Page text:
PE, Cusco: Beaten paths, yet to be discovered – wandering through the city

How to Peru in 2 weeks – Day #9: Museo de Arte Precolombino  – Twelve angled stone – Museo Kusicancha – Qurikancha Temple – Sacsayhuaman Fortress

 

At a high altitude of 3400 metres, Cusco is located at the west end of Huatanay Valley. Well protected by the surrounding mountains, the conquistadores destroyed the Inca buildings, and used the strong foundations for their colonial structures. But the solid streets and pathways remain unchanged, legacy of a strong civilization. Had they cars, maybe they would have built them wider, but they will remain in the same state for many years from now, even in this century when the city expanded so much, and the traffic in many areas looks impossible. The cobbled streets will stay famous for generations to come, and even though the Spanish maybe wished to destroy a culture, they couldn’t destroy the roots of it.

Cusco - view from plaza

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CA, Ontario: A visual history, Pembroke Heritage murals

Eager for a getaway, I was very happy when my dear friend O. invited us over, in the city where she’s been living for a while: Pembroke. Five hours from Toronto didn’t seem too long when the landscape we passed by was amazing, especially after we got off the main Highway 401. Nestled on the shores of the highlands of Ottawa River, the little and cozy city of Pembroke was first settled in 1828, due to the developing logging industry, as the first settlers found a rich region of white and red pines.

Pembroke mural - POINTER BOATS
POINTER BOATS painted by Craig Campbell 1990 In 1858 John Cockburn, an immigrant from England, established a boat building business on Pembroke’s waterfront: it was family run for 100 years. The Pointer boat was designed with two high pointed ends, and ranged from 18 feet to 50 feet. A fifty foot Pointer weighed 1/2 ton and could float in one and a half inches of water: known as the ‘boat that could float on heavy dew’. It was stable, tough, easy to handle, had quick response yet graceful in appearance.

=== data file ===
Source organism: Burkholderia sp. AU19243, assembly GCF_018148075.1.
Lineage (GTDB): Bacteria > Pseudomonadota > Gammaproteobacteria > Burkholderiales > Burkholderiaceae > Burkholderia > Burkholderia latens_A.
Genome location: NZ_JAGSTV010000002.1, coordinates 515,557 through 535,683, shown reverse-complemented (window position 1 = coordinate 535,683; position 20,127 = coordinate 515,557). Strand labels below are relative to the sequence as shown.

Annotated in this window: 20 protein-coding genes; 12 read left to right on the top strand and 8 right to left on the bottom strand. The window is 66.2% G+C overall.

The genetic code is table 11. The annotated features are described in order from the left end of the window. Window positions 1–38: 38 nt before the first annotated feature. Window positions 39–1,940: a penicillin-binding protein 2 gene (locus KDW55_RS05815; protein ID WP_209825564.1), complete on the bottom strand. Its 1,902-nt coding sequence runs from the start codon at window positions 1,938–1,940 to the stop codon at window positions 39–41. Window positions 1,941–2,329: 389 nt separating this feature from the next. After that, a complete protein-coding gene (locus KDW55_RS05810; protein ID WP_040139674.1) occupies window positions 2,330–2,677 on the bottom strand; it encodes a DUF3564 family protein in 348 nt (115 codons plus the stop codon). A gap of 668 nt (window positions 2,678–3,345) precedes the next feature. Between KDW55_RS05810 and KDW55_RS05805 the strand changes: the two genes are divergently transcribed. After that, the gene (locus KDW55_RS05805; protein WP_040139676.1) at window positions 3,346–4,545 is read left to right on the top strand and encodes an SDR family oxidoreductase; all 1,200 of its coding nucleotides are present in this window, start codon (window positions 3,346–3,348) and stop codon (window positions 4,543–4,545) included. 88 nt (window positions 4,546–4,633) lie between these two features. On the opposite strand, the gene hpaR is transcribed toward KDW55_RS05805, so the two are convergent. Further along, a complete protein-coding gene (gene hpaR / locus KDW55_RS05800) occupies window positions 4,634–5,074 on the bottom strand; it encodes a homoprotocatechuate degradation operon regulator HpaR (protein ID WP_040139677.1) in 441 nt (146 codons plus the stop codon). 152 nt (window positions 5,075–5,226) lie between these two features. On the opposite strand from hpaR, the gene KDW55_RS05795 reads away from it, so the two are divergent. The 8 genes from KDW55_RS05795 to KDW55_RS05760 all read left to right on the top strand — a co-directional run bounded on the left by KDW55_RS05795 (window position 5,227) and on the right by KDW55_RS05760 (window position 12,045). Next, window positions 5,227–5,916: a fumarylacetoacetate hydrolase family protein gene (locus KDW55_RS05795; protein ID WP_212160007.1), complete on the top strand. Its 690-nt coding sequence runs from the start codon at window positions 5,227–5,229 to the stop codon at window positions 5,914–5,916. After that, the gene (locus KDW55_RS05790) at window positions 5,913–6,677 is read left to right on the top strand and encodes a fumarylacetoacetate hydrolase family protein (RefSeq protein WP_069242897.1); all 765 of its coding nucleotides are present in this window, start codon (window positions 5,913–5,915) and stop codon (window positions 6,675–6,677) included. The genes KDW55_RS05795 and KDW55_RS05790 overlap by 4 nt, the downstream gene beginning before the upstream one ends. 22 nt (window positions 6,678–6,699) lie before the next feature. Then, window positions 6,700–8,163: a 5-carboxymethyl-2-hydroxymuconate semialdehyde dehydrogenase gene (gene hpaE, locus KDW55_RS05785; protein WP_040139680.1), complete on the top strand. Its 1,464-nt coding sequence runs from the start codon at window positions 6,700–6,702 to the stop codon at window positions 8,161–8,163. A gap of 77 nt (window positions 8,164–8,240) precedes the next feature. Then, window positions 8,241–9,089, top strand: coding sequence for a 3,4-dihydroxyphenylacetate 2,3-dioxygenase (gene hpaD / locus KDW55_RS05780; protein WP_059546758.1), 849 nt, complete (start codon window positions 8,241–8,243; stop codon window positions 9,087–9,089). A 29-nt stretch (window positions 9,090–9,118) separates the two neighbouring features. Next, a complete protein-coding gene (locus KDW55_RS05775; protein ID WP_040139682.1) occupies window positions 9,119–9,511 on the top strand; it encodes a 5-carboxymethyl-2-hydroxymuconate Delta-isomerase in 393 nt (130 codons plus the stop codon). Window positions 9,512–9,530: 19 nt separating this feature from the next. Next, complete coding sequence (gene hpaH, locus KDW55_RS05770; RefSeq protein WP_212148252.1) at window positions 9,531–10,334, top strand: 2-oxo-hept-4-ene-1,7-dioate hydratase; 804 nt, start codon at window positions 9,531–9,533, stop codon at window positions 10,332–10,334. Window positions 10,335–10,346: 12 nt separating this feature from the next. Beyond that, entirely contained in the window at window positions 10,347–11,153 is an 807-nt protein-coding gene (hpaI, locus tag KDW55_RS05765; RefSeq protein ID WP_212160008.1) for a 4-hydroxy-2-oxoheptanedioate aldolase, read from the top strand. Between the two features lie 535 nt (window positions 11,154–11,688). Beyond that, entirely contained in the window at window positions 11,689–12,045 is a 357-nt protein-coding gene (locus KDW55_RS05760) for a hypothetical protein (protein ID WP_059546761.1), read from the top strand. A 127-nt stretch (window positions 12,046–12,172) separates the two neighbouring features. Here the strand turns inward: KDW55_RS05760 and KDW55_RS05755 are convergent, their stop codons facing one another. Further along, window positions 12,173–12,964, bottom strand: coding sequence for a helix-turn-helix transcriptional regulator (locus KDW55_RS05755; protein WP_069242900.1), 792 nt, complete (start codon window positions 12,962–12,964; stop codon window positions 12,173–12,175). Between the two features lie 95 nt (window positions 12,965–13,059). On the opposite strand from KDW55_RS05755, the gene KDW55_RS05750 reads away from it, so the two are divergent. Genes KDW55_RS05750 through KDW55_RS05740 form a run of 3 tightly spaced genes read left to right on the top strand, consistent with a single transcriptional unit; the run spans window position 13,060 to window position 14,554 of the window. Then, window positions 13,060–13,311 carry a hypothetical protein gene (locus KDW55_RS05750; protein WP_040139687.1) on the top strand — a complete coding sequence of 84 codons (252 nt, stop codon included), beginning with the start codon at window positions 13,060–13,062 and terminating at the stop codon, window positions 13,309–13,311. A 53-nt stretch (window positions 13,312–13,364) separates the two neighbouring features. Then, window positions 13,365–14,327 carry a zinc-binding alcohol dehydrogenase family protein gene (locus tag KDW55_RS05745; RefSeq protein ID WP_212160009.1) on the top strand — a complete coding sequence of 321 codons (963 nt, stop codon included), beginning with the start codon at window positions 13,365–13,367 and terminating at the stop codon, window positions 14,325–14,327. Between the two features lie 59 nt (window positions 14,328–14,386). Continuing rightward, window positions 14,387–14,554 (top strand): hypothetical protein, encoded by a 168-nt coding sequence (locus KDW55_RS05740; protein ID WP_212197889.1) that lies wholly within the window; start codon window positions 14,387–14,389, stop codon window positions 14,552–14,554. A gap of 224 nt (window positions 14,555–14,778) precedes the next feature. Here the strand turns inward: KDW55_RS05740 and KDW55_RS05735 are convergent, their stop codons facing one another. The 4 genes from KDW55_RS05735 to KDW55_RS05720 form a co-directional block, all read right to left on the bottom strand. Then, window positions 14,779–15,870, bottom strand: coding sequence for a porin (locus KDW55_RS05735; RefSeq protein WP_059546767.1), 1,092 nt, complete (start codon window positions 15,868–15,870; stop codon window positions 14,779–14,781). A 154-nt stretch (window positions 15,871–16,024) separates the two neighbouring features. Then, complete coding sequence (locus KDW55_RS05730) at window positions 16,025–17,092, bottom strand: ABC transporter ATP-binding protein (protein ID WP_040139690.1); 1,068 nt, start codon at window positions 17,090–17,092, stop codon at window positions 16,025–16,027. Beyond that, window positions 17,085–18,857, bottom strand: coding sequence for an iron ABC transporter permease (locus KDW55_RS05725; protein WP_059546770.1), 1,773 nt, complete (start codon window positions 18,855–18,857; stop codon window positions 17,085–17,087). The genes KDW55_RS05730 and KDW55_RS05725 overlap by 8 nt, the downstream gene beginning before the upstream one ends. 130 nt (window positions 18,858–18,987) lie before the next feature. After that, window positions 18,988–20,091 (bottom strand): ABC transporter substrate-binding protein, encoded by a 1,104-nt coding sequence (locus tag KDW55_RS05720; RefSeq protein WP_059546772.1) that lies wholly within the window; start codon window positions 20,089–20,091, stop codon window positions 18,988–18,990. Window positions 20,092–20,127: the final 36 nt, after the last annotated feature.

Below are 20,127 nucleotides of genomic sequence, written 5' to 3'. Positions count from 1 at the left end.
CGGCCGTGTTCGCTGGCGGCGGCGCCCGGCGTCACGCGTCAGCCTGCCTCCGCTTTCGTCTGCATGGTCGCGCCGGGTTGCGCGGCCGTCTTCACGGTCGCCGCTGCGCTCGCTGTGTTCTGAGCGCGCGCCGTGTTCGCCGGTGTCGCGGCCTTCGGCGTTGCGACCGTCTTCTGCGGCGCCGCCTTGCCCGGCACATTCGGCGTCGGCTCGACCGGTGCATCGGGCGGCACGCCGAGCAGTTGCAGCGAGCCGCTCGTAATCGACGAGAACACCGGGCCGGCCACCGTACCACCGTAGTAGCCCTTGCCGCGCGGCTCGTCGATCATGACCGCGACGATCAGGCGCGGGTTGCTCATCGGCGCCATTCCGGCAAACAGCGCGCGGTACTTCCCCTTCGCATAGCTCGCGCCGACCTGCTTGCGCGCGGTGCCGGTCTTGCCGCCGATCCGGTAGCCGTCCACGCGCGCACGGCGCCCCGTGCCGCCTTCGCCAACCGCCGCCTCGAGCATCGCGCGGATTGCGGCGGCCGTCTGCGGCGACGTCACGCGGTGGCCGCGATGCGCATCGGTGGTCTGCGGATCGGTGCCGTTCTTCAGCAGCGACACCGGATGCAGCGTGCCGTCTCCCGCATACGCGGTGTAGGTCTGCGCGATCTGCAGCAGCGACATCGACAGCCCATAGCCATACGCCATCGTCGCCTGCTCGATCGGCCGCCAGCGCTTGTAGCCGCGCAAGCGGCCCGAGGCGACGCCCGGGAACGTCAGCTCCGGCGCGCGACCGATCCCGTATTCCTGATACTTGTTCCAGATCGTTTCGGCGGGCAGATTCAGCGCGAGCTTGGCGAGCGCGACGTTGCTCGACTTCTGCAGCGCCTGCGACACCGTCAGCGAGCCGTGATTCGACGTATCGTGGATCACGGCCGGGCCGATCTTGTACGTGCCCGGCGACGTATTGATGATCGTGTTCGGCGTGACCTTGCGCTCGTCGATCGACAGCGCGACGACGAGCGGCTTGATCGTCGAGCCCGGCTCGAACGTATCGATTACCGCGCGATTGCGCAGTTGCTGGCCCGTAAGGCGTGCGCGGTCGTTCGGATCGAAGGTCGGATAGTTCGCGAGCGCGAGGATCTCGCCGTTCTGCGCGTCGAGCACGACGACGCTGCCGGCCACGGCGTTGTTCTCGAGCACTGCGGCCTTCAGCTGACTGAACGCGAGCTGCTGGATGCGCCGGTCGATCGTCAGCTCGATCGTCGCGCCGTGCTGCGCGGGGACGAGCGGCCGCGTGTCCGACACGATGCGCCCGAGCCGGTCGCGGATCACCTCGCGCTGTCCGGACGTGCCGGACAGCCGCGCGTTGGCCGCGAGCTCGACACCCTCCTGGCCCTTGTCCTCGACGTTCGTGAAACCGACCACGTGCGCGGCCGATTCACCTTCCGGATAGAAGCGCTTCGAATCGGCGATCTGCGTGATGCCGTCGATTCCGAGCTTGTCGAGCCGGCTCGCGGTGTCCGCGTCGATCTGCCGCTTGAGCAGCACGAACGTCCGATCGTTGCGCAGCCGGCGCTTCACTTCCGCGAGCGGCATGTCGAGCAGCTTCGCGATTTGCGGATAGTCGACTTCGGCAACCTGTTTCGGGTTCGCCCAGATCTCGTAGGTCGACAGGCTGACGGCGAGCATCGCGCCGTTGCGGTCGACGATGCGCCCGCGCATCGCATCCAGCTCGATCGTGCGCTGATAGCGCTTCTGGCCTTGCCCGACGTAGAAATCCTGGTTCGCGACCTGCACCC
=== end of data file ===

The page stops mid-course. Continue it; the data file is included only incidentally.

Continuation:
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RO, Tulcea : Danube Delta – Sulina, the place where the river touches the sky

Getting stuck in the middle of Danube Delta, on one of the thousand little channels, seemed no fun once I realized there is no way of moving forward, neither backward, while dozens of mosquitoes were buzzing around, smelling fresh blood in their neighbourhood. Watching the snake rolling away on the floating moss, and the green frog smiling at me, I started to rewind in my mind how that happened. I was wondering if my desire to watch the birds was proportionally equal with the quantity of blood we are going to donate to the hungry mosquitoes from this shady channel, and the nearby swamp. Because you wouldn’t need a second glance to realize there is no passage, and the mosquitoes were not fed for ages. Continue reading

CA, Ontario: Photo essay – An idyllic winter wonderland

The winter might not be over yet in Ontario, but the last couple of days have been sunny, letting us hope the spring is around of corner. Canadians are pretty much used with harsh weather, but this winter especially was generous in snow, freezing rain, ice pellets, etc. But that is over, and who wants to remember tough moments, when the birds are out, chirping, and calling out for spring time?

I was overjoyed this morning when I could hear the birds in the whole neighbourhood, even though the snow sits generously on the sides of the street, waiting for higher temperatures to melt away. I couldn’t see the birds, but I could hear them singing on different voices from different directions. Pure bliss! Continue reading

RO, Alba – Freezing in the summer @ Scarisoara Ice Cave